This logo appears on McDonald's commercials and print ads in the United States that aired from May 2003 without a slogan, shortly before the company changed its slogan to "i'm lovin' it" in September 2003.
In September 2003, McDonald's introduced the slogan "i'm lovin' it" and removed the "McDonald's" wordmark from the logo. Used on commercials from 2003 to 2006 without a shadow on a black background and the red background was dropped from the logo and print ads from 2003 to 2006 with a shadow. Also used on bags and plastic cups and on Big Mac, Filet-O-Fish, Chicken McNuggets and Quarter Pounder packaging from 2004 to 2006. This logo is still used in some countries including Australia.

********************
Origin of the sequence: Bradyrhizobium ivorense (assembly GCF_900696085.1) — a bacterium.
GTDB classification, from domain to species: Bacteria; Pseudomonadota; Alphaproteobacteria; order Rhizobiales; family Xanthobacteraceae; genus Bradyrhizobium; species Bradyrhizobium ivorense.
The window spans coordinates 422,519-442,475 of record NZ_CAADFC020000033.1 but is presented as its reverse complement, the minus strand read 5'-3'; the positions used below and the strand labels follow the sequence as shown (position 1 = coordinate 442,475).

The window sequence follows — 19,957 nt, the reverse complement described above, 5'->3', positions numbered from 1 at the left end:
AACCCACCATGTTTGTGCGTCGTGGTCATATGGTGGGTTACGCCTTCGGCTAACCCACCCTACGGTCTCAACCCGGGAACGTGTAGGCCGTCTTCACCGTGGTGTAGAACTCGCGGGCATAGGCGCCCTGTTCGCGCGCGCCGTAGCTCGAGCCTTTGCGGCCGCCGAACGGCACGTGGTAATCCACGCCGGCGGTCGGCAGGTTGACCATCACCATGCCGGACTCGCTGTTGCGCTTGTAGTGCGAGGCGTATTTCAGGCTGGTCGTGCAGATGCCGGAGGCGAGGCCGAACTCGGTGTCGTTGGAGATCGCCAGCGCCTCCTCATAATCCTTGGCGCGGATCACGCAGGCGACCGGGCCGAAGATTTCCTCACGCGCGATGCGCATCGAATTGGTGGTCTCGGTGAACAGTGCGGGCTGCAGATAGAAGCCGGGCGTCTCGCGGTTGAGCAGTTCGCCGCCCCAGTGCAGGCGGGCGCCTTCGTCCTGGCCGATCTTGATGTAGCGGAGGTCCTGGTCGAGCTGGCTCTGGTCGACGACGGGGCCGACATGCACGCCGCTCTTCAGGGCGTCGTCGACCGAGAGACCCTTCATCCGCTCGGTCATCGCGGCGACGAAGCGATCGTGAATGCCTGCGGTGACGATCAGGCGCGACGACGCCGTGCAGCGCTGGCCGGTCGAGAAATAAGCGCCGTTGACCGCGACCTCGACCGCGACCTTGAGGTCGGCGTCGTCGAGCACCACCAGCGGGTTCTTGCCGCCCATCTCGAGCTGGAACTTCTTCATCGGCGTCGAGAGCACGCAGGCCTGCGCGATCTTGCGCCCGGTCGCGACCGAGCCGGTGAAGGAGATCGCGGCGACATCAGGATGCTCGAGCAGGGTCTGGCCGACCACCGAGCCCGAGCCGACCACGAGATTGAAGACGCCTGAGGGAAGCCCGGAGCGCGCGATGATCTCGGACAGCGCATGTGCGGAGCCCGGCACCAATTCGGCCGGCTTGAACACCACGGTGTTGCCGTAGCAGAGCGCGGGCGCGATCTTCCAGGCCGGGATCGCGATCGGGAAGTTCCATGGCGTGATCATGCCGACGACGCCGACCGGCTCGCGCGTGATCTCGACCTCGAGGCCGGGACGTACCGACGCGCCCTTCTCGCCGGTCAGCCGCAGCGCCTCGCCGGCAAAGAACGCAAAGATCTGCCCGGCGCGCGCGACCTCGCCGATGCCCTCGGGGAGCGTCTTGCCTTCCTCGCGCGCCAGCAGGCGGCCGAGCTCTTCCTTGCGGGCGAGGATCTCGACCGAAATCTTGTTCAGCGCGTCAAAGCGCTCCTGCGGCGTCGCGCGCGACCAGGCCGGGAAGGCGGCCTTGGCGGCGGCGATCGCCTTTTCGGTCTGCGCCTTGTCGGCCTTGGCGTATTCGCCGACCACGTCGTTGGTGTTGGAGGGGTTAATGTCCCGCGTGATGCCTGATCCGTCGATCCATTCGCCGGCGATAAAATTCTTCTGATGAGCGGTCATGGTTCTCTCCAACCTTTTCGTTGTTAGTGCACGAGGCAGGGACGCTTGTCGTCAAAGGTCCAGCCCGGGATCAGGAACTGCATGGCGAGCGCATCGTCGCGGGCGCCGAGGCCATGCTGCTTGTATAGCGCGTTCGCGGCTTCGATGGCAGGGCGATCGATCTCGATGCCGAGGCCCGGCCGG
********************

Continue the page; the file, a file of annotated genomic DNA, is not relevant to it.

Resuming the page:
The revised McDonald's logo was first introduced in 2006. Used on bags and plastic cups from 2006 to 2007 and on print ads from 2006 to 2010. Also used on Big Mac, Filet-O-Fish, Chicken McNuggets and Quarter Pounder packaging from 2006 and on medium and large fry packets from 2007 until a redesign in 2008 (United States) and between 2009 and 2010 (worldwide).
As part of the first restaurant redesign in decades, called 'Forever Young', in 2006, the logo was redesigned and repainted and this logo became the company's official logo. The red background is special occasionally used and the lettering is sometimes used separately to the 'Golden Arches'. This is used on the McDonald's website and promotions and newer restaurants with random exterior designs like double mansard roof and other McDonald's building exterior design and the red background came back in one of their logos.